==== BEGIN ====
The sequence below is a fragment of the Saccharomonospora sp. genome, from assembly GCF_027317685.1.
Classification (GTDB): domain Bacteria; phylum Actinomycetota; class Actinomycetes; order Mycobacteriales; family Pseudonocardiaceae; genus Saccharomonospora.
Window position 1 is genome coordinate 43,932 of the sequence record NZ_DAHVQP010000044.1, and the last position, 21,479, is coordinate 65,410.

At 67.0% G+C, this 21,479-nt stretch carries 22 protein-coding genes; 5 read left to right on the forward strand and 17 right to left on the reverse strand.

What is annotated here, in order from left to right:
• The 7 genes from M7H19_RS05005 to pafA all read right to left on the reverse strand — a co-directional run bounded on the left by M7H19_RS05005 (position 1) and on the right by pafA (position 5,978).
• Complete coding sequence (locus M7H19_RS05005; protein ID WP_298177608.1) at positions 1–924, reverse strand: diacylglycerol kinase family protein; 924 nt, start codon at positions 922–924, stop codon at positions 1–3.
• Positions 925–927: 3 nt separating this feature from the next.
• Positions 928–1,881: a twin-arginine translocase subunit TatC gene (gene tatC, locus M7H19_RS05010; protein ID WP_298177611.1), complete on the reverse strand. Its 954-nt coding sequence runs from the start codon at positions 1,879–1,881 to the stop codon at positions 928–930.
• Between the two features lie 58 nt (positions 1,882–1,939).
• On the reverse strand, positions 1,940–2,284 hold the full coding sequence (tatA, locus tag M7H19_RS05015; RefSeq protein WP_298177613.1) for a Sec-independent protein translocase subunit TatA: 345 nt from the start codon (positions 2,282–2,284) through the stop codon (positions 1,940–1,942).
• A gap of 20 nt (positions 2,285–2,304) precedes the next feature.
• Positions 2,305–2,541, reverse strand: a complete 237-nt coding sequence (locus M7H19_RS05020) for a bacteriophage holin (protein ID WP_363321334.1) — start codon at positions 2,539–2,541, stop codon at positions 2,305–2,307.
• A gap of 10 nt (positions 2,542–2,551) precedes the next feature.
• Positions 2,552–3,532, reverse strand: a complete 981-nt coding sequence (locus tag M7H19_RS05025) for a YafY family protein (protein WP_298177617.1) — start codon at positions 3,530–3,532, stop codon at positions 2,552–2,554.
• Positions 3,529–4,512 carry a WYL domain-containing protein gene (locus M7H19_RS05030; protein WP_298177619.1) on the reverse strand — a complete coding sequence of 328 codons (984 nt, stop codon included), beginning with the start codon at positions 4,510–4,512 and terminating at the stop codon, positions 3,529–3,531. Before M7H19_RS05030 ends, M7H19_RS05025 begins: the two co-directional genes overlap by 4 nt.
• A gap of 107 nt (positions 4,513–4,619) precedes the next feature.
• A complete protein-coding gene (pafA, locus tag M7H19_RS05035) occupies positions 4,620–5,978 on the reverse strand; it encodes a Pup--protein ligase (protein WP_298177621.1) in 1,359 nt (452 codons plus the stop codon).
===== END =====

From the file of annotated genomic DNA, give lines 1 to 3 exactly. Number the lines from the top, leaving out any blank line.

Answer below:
The sequence below is a fragment of the Saccharomonospora sp. genome, from assembly GCF_027317685.1.
Classification (GTDB): domain Bacteria; phylum Actinomycetota; class Actinomycetes; order Mycobacteriales; family Pseudonocardiaceae; genus Saccharomonospora.
Window position 1 is genome coordinate 43,932 of the sequence record NZ_DAHVQP010000044.1, and the last position, 21,479, is coordinate 65,410.